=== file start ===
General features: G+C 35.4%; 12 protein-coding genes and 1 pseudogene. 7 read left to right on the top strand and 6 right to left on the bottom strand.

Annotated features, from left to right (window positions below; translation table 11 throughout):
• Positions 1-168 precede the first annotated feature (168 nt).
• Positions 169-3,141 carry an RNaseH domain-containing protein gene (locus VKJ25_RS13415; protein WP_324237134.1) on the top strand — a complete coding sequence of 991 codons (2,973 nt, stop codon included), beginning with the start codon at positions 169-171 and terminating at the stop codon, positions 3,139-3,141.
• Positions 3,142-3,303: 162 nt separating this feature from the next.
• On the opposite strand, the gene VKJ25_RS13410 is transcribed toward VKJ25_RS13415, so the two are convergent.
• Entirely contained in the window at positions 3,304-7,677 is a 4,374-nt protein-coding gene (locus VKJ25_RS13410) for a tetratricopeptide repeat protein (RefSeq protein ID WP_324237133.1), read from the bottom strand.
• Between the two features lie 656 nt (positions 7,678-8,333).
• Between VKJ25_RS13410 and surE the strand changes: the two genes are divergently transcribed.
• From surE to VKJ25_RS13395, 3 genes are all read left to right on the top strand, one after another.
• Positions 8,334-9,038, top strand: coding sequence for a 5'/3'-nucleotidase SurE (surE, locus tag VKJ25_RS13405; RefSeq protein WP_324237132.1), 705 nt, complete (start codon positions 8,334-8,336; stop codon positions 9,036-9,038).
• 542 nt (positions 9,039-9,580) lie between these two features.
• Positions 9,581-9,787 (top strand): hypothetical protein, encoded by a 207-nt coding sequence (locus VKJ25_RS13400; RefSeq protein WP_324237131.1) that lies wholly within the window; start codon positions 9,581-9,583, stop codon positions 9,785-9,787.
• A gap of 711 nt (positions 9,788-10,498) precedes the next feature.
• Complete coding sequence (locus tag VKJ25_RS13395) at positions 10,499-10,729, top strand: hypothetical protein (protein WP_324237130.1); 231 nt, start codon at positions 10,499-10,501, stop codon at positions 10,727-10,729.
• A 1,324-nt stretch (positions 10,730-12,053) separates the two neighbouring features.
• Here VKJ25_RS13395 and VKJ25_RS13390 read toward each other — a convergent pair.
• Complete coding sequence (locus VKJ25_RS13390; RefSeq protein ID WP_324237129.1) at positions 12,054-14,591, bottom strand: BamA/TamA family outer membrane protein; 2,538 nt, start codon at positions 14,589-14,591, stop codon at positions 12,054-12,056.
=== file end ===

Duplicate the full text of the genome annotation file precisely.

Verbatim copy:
General features: G+C 35.4%; 12 protein-coding genes and 1 pseudogene. 7 read left to right on the top strand and 6 right to left on the bottom strand.

Annotated features, from left to right (window positions below; translation table 11 throughout):
• Positions 1-168 precede the first annotated feature (168 nt).
• Positions 169-3,141 carry an RNaseH domain-containing protein gene (locus VKJ25_RS13415; protein WP_324237134.1) on the top strand — a complete coding sequence of 991 codons (2,973 nt, stop codon included), beginning with the start codon at positions 169-171 and terminating at the stop codon, positions 3,139-3,141.
• Positions 3,142-3,303: 162 nt separating this feature from the next.
• On the opposite strand, the gene VKJ25_RS13410 is transcribed toward VKJ25_RS13415, so the two are convergent.
• Entirely contained in the window at positions 3,304-7,677 is a 4,374-nt protein-coding gene (locus VKJ25_RS13410) for a tetratricopeptide repeat protein (RefSeq protein ID WP_324237133.1), read from the bottom strand.
• Between the two features lie 656 nt (positions 7,678-8,333).
• Between VKJ25_RS13410 and surE the strand changes: the two genes are divergently transcribed.
• From surE to VKJ25_RS13395, 3 genes are all read left to right on the top strand, one after another.
• Positions 8,334-9,038, top strand: coding sequence for a 5'/3'-nucleotidase SurE (surE, locus tag VKJ25_RS13405; RefSeq protein WP_324237132.1), 705 nt, complete (start codon positions 8,334-8,336; stop codon positions 9,036-9,038).
• 542 nt (positions 9,039-9,580) lie between these two features.
• Positions 9,581-9,787 (top strand): hypothetical protein, encoded by a 207-nt coding sequence (locus VKJ25_RS13400; RefSeq protein WP_324237131.1) that lies wholly within the window; start codon positions 9,581-9,583, stop codon positions 9,785-9,787.
• A gap of 711 nt (positions 9,788-10,498) precedes the next feature.
• Complete coding sequence (locus tag VKJ25_RS13395) at positions 10,499-10,729, top strand: hypothetical protein (protein WP_324237130.1); 231 nt, start codon at positions 10,499-10,501, stop codon at positions 10,727-10,729.
• A 1,324-nt stretch (positions 10,730-12,053) separates the two neighbouring features.
• Here VKJ25_RS13395 and VKJ25_RS13390 read toward each other — a convergent pair.
• Complete coding sequence (locus VKJ25_RS13390; RefSeq protein ID WP_324237129.1) at positions 12,054-14,591, bottom strand: BamA/TamA family outer membrane protein; 2,538 nt, start codon at positions 14,589-14,591, stop codon at positions 12,054-12,056.